Second in a summer series highlighting dream homes on the water.

Off a tree-lined road in Berlin, about 10 miles west of Ocean City, a long paved drive leads to a stately home on Sinepuxent Bay.

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Not unlike the beach "cottages" in New York's Hamptons or on Nantucket in Massachusetts, the property sits at the water's edge and boasts shingle-shake siding, white trim, large windows, a shaded veranda, an observation tower and a widow's walk.

Sheryl and John Atkinson, along with Apollo, their 6-year-old Chesapeake Bay retriever, greet guests at a side entrance to their three-year-old home with views of Assateague Island, just over a mile away.

Inside the raised first level of the home, a pair of glass-paned doors open onto a hallway leading to the bright kitchen with a large marble-topped island, a Wolf stove, a deep farm sink and a Sub-Zero refrigerator. From a window above the counter, the couple's guest house with its long pier — one of two on the 5-acre property — can be seen. Built of the same materials, it sits as a 600-square-foot "baby sister" to the main house.

"We have always wanted to live on the water after experiencing a lifetime of summer vacations at the beach," said John Atkinson, 52, a retired executive with Accenture Technology, who serves on the board of directors of Chester County Futures, a nonprofit organization helping students of limited financial means earn degrees. "Sheryl also grew up sailing regularly on Toms River in New Jersey and was hoping we could retire in a house that would facilitate this passion."

In 2008, the Atkinsons hired architect Jason Pearce, a senior associate with Becker Morgan Group Inc. in Salisbury, to design a traditional shingle-style home on waterfront property they owned in the South Point section of Berlin.

Pearce, after working from a long list of the couple's requirements, hired Joe Dashiell of Dashiell Builders to construct their "dream cottage."

"I spent more than a year designing this project with the Atkinsons, so it was critical that every thought that went into their home would become a reality," Pearce said.

With the idea that their summer home would be as much for extended family as for the couple and their children, John, 20, and Caroline, 17, the Atkinsons requested five bedrooms, each with its own bath and private deck. A large wrap-around porch was a must along with a living room filled with windows, an elegant, nautical-themed dining room, a den, a game room, a screened-in porch and a home theater that could accommodate 13 people comfortably.

For Sheryl Atkinson, a retired mechanical engineer with Sikorsky Aircraft Corp., her favorite room in the house is the great room, which includes a semicircular area with a wall of windows.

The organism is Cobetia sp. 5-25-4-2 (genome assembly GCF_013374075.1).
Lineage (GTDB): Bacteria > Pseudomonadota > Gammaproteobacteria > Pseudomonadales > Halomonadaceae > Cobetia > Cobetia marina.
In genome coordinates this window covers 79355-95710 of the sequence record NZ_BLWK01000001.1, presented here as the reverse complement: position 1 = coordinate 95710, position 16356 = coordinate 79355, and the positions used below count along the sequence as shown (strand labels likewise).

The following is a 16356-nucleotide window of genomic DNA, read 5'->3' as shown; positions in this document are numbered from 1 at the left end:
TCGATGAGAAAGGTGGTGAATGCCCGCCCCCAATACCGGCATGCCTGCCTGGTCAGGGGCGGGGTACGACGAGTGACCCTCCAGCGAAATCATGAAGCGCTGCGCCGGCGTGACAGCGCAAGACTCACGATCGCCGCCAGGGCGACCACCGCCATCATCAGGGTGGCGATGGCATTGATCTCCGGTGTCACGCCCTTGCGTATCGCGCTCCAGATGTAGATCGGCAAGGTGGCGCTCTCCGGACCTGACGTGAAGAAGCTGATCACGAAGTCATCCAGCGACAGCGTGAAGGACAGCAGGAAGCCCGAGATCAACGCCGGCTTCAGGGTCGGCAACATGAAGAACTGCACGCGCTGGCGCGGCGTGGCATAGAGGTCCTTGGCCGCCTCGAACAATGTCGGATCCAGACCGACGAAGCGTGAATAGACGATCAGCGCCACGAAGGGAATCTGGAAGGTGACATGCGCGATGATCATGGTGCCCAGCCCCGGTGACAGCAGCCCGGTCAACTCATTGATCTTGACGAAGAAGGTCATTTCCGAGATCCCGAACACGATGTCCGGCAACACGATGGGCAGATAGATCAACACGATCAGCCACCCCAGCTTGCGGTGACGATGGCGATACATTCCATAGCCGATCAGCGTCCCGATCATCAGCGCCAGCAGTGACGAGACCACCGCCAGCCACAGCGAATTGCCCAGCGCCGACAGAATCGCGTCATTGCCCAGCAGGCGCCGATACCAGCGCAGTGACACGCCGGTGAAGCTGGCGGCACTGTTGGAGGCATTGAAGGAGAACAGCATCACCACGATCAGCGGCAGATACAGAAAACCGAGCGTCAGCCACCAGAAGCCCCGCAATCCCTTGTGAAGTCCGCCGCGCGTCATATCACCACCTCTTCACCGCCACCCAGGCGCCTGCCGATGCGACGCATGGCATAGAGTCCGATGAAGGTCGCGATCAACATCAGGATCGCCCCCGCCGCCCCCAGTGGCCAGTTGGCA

"From the swivel chairs, there is a 270-degree view of the bays — Sinepuxent and Chincoteague — marshes and Assateague Island," she said. "It is a beautiful view in any season."

The room, under its coffered ceiling, has walnut flooring, a marble fireplace, a grand piano and a grouping of sofa and chairs on a soft green sisal rug. Two sets of double doors open to the covered veranda where, Sheryl Atkinson says, "you can sit in the shade and enjoy a constant breeze, hear the wave action of the bay and watch the wildlife."

Central to the home's interior is an open tower of windows rising to the third level and culminating in an octagonal beamed wooden ceiling. A circular staircase within the tower stops at the second level, where four en suite bedrooms and a common area — a den-like room with a fireplace, sofa and wooden shelf made by a woodworker in Pennsylvania who specializes in reproduction historic pieces. Double doors open onto a private sun deck.

A separate staircase leads to a third-floor observation tower, where circular windows provide dramatic views of the bay and the marshes. A large telescope and two caned Adirondack-style chairs allow hours of contemplation.

In the third-floor bedroom suite, a staircase leads to a ceiling hatch and John Atkinson's favorite part of the house — a widow's walk.

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"I can see clearly all three surrounding bays — Newport, Sinepuxent and Chincoteague — and the Atlantic," he said.

The perch overlooks the waterfront entertaining area with umbrellas, chairs, tables, fire pit and hammocks. Several boats, two of which were built by John Atkinson after taking classes in Annapolis, are tied up at the piers.

In tune with their love of the water, the couple personalized their home with nautical maps, framed Audubon bird prints and a variety of conch shells. Finishing touches were guided by Michelle Dashiell and Joy Conner of Beach Transformations (an adjunct of Dashiell Builders), who, Sheryl Atkinson says, "were instrumental in helping us select all the finishes, from paint color to light fixtures, cabinetry and tile work."

"This home and location is a special place for us because it serves as a gathering spot for extended family," she said. "We have hosted annual reunions for both sides of the family and a number of birthday celebrations."

"A lifetime of beach vacations ... along with the three houses we lived in over the last 25 years ... influenced this design," John Atkinson said. "We are finishing our fourth summer here on South Point, and it is truly a dream come true."

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